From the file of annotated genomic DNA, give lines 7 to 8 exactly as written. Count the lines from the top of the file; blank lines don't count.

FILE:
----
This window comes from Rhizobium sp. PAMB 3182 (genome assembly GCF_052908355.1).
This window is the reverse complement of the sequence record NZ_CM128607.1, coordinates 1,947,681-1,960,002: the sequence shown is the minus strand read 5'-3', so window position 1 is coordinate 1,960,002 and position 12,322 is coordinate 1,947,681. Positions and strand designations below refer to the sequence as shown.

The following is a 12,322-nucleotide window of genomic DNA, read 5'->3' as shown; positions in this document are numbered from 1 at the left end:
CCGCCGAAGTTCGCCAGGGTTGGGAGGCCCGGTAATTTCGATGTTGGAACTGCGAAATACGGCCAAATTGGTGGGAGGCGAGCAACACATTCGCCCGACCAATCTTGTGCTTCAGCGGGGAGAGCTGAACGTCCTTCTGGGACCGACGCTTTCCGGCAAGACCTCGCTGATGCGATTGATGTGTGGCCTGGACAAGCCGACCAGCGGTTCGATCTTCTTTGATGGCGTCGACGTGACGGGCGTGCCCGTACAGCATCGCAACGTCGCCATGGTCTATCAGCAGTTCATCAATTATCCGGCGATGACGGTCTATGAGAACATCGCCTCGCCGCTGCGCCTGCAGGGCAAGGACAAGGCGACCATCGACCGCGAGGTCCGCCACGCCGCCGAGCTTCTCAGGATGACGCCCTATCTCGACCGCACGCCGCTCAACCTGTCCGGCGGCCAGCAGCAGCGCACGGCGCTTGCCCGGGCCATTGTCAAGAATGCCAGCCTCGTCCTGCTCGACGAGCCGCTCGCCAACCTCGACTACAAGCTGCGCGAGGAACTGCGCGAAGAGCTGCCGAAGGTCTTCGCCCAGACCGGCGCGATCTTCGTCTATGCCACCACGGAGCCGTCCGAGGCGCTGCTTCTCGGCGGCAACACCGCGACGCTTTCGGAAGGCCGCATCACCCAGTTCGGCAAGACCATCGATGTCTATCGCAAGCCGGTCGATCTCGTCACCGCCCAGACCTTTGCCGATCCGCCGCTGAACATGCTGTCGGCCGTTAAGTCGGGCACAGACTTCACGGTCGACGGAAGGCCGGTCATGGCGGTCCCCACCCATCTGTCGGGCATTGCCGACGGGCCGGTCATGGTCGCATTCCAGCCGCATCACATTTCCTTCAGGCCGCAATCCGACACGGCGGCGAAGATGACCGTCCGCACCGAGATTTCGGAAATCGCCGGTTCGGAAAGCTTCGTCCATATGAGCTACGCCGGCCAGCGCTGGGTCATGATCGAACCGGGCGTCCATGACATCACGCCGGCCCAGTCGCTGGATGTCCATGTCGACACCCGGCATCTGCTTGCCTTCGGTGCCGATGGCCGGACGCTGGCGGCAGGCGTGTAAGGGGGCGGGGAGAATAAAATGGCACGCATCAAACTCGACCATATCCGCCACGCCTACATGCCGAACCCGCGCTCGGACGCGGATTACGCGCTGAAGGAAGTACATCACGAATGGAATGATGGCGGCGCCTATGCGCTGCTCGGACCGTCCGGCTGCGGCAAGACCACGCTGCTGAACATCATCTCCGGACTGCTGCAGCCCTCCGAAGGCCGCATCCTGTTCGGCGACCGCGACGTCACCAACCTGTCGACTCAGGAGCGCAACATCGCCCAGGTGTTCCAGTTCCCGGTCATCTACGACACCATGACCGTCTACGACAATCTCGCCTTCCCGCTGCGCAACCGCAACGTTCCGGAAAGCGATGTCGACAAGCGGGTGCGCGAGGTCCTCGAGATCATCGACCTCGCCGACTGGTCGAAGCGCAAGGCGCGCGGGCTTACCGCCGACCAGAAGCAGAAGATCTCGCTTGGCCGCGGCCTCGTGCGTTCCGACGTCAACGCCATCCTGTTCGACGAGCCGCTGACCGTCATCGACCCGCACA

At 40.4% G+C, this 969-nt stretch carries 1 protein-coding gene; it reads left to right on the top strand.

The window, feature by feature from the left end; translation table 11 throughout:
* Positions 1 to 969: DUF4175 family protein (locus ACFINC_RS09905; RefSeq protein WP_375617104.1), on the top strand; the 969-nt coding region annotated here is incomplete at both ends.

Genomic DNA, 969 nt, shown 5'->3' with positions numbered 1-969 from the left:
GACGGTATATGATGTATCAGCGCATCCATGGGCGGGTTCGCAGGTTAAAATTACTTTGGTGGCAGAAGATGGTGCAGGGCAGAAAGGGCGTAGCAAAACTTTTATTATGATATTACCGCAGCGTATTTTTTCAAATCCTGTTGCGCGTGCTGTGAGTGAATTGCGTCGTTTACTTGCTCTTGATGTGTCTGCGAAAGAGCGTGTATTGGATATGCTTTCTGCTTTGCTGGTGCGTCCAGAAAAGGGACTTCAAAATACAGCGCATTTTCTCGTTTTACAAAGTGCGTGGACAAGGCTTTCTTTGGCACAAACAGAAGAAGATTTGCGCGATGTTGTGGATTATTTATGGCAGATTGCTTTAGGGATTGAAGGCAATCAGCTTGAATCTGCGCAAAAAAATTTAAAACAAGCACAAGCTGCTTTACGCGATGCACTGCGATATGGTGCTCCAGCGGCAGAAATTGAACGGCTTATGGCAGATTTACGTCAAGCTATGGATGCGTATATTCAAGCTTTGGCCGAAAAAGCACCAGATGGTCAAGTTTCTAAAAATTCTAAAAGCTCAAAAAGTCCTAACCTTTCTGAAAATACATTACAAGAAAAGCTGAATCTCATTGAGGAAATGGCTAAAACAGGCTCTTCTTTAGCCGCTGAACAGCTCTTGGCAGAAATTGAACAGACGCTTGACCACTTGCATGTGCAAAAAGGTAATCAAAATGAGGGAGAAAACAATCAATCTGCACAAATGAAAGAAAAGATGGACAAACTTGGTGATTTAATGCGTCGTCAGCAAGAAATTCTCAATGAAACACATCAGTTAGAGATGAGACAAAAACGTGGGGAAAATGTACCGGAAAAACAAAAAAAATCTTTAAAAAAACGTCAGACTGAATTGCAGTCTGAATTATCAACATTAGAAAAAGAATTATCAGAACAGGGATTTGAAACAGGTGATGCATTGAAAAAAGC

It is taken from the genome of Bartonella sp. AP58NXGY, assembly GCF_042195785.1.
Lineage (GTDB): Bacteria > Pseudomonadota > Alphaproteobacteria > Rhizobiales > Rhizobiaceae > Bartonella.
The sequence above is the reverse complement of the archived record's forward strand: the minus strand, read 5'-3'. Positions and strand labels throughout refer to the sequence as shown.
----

* Positions 1 to 969: DUF4175 family protein (locus ACFINC_RS09905; RefSeq protein WP_375617104.1), on the top strand; the 969-nt coding region annotated here is incomplete at both ends.

Genomic DNA, 969 nt, shown 5'->3' with positions numbered 1-969 from the left: